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Self-sovereign identity explained

Self-sovereign identity (SSI) or decentralised identity (DID) is a method of identity that centres the control of information around the user.

SSI safeguards privacy by removing the need to store personal information entirely on a central database.

This gives individuals greater control over what information they share. Unlike the existing system, it’s a user-centric and user-controlled approach to exchanging authentic and digitally signed information in a much more secure way.

Imagine, you need to open a bank account. Instead of bringing a ton of paper documents, you can simply show your digital identity (ID) to prove your identity in a matter of seconds, and the bank accepts it.

Sounds like a dream?

Nope, self-sovereign identity (SSI) makes it possible already. To understand how to let’s delve into the concepts of identity and credentials first.


Identity literally means the quality of being identical. To what? To yourself. According to the Mirriam-Webster dictionary, identity is “the condition of being the same with something described”.


A credential, in an everyday sense, is an attestation, evidence or proof of qualification, competence or authority issued to an entity, either individual or person, by a third party with relevant authority or assumed competence to do so. This may be evidence of authority, status, rights, entitlement to privileges, or the like, usually in a written form.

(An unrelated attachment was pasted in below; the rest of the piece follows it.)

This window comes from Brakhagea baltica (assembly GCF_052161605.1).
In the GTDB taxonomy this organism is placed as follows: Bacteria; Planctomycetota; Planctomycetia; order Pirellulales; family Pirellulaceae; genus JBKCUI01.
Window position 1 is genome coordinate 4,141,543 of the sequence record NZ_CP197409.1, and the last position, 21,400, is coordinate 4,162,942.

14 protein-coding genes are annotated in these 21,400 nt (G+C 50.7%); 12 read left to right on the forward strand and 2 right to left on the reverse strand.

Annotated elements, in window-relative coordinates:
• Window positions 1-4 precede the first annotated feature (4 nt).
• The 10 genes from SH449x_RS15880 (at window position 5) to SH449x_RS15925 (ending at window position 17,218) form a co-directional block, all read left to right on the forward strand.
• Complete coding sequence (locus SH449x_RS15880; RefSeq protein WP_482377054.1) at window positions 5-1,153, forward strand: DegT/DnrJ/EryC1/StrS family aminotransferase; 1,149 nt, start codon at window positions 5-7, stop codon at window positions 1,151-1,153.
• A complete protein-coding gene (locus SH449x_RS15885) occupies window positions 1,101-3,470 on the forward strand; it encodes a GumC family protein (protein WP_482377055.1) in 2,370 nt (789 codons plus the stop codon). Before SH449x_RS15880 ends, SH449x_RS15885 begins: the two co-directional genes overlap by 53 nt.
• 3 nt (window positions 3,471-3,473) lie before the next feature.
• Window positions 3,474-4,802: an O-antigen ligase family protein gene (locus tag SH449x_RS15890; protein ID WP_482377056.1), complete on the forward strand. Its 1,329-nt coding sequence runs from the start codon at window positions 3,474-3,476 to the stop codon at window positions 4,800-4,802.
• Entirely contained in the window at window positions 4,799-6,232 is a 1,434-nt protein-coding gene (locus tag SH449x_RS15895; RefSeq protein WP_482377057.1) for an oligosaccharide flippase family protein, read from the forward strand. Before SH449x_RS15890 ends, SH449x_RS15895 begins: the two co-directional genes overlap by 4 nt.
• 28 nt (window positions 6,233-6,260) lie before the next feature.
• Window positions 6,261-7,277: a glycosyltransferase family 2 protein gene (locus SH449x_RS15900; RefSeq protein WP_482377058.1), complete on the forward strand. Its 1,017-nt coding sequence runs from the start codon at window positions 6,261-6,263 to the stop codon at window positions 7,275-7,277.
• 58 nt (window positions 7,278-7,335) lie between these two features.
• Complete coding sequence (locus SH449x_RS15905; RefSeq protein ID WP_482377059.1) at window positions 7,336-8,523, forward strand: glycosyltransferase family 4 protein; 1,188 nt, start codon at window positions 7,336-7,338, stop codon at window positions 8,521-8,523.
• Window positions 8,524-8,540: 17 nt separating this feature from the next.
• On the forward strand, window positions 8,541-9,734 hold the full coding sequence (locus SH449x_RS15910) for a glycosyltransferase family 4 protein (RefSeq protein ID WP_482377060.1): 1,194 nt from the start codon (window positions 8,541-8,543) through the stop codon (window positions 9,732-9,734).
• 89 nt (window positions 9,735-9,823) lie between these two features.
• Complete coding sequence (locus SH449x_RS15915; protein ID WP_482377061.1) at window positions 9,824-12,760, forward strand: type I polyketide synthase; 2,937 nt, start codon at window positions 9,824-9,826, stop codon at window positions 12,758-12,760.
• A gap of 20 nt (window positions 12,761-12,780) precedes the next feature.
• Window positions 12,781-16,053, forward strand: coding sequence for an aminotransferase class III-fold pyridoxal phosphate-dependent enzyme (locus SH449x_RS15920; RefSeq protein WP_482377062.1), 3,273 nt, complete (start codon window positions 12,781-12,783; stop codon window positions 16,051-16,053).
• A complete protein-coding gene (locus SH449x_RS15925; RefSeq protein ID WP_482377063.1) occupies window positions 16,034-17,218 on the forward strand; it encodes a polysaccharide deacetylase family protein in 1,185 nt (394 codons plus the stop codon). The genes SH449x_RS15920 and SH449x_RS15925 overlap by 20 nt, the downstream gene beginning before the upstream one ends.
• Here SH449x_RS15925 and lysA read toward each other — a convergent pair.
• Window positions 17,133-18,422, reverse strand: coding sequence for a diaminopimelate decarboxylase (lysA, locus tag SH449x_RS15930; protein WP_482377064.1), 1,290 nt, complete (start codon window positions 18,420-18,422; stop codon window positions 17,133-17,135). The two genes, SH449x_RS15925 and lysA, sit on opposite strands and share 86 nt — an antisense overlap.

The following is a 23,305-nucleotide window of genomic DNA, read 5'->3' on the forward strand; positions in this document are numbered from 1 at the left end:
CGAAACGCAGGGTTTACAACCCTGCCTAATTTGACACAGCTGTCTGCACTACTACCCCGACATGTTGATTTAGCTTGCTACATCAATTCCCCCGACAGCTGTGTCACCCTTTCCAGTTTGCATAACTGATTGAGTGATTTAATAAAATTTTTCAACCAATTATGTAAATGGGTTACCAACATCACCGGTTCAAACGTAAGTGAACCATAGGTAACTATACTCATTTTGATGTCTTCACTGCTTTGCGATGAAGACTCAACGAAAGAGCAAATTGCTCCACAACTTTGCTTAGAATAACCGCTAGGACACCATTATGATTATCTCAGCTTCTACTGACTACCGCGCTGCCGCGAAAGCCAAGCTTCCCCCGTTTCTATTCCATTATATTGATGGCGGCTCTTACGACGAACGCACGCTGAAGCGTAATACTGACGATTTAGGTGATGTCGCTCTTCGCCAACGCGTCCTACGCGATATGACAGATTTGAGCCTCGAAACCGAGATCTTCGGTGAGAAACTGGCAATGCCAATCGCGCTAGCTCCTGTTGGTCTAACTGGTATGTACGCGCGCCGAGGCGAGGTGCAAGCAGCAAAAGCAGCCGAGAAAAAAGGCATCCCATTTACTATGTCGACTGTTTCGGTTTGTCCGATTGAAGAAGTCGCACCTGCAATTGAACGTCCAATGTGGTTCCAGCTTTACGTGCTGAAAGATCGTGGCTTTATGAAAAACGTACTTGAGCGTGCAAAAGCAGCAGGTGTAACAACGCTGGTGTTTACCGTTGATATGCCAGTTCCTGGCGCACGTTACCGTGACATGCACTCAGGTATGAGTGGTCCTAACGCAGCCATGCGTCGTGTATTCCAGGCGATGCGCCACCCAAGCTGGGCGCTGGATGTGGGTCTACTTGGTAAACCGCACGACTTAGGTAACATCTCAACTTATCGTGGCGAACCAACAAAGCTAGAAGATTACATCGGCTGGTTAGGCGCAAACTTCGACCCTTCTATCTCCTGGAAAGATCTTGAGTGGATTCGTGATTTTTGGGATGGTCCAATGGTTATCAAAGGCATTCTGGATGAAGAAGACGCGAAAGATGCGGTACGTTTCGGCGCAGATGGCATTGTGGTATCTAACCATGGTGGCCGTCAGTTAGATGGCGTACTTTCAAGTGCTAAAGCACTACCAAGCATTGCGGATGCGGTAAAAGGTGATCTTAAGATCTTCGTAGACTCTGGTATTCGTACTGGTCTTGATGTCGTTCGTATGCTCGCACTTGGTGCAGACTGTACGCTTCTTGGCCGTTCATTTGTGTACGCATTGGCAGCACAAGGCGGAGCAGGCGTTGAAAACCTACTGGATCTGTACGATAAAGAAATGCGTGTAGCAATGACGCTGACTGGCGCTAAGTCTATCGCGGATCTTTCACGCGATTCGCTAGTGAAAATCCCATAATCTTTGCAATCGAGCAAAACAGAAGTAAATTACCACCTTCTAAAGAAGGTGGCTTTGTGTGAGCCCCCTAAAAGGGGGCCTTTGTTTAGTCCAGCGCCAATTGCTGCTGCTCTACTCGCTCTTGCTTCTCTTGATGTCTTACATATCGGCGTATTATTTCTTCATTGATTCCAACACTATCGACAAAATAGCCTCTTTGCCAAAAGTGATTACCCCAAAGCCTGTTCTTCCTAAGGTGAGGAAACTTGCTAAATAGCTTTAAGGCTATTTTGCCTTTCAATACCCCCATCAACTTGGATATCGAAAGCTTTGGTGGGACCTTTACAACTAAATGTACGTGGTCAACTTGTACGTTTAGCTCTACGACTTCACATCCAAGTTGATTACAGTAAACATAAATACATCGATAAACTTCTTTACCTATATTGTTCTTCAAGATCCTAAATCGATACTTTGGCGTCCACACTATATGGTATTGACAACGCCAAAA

Credentials are a means to verify identity

Historically we have relied on public issuing bodies to verify our identities — i.e. passports, driving licence, birth certificates, etc. These credentials go on throughout our lives, being Issued to us or requested by us at times we need them. We provide them to others regularly without ever wondering what happens to them, where they now sit, and how long they’ll be retained.

Self-sovereign identity as a user-centric identity model

The problems of current identity models make an argument for digital identity. According to, “digital identities are an easy way to help us prove who we are without the need for physical documents. They can also help us prove things about us, such as our age or our qualifications.”

However, much of what has been developed within digital identity has ported existing problems with the paper-based system into the digital realm